Oftentimes, homeowners add a good amount of shrubbery, flowers, vines or even privacy slates on the outside of chain link fence. Not that this would add any more security to your home, but it would add a pinch of privacy. Any homeowner can cut off their neighbors’ views with a little bit of creativity.
Invisible fences are mainly used to contain dogs through an invisible field of electricity. Typically, the installation involves placing a wire in a trench dug along the boundary the owner wishes to fence off. A wireless transmitter is also set up nearby to activate the wire. The final item in the fencing is a battery-powered collar to receive the signal from the wire. The collar warns the animal when it’s near the boundary with a sound pitched only to the animal's hearing. If the animal tries to cross the boundary, the collar delivers an electric shock.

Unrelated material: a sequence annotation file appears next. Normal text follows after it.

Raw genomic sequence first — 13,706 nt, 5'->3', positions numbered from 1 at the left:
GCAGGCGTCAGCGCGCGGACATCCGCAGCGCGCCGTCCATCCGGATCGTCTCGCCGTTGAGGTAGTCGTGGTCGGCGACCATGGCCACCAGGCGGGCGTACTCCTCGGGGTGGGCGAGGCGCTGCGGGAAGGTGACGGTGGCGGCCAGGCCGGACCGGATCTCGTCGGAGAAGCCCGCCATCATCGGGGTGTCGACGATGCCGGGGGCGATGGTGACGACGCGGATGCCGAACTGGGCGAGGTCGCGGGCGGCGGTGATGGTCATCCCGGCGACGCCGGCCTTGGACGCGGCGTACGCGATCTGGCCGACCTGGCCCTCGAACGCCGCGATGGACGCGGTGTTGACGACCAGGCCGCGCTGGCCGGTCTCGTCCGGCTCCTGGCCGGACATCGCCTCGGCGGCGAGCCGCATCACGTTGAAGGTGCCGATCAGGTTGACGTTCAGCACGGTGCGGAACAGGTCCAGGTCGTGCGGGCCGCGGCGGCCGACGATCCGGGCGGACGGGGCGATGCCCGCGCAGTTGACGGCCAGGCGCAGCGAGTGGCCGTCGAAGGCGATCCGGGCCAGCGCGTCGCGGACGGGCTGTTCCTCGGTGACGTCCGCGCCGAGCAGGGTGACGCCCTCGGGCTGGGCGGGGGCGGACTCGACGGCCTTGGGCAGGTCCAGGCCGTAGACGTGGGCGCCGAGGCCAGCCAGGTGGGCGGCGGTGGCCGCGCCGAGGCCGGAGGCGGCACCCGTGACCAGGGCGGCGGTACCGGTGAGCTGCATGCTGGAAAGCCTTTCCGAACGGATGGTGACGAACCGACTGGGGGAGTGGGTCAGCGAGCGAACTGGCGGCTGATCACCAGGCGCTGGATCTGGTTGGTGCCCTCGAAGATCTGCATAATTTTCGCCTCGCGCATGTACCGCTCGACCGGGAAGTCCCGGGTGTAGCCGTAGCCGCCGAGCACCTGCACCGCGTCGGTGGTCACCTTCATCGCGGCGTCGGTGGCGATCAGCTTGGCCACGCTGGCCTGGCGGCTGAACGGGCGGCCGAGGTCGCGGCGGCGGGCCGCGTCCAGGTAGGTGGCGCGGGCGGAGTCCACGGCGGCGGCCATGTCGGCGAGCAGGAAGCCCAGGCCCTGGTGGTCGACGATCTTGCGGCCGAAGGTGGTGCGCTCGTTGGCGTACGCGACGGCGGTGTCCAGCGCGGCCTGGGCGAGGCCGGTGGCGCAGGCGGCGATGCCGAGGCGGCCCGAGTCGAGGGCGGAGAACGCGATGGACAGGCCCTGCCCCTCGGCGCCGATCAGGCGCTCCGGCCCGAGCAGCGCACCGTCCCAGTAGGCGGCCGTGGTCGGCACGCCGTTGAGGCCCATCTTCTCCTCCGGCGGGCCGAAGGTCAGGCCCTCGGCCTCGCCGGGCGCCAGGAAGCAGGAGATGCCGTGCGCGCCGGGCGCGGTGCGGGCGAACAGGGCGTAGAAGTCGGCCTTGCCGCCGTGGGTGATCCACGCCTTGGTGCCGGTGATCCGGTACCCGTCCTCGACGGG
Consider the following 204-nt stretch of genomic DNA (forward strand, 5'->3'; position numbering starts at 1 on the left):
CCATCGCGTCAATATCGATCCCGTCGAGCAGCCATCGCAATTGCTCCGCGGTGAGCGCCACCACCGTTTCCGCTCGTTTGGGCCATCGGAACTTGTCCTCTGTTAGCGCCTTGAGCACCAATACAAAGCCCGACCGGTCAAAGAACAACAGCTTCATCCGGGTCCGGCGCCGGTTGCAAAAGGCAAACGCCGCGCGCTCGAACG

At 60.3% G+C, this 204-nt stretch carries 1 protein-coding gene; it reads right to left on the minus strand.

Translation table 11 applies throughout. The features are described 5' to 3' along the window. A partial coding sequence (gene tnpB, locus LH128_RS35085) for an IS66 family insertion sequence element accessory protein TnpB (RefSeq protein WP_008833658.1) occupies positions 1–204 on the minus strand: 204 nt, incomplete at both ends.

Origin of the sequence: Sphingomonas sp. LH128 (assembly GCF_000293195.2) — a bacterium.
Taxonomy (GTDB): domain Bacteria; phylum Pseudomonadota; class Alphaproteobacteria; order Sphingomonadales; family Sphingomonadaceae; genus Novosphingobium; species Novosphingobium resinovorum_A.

Like hardwood flooring, bamboo fencing is starting to hit its stride in the market. It can be grown naturally, so many of our green readers will be happy to hear that it’s one of the most environmentally friendly and attractive options on the market.
There are three styles for bamboo fencing: live bamboo, bamboo cane and rolled bamboo. Rolled bamboo and bamboo cane use poles linked together that are a bit sturdier than live bamboo. Live bamboo can grow up to a foot a year. We would not recommend this style in colder climates.
Farm fencing certainly doesn’t apply to everyone, but it plays a vital role across America. Just like all non-farm homeowners, you have many options, such as wood, electric, barbed wire, woven or high tensile. No matter what fencing type you go with, beware that installation is expensive and timely. Given the amount of land farmers own, you can imagine the manpower it takes to put up an entire fence.
While security and privacy are certainly the top two functions of all home fences, design and creativity should never take a back seat. With all the fencing choices available, no home in America needs to sacrifice looks for security.
If you are thinking of installing your own fence, be sure to read our fencing installation cost estimator.
Flooring & Tiles
Garages & Sheds
Electrical & Lighting
Decks, Patios, & Porches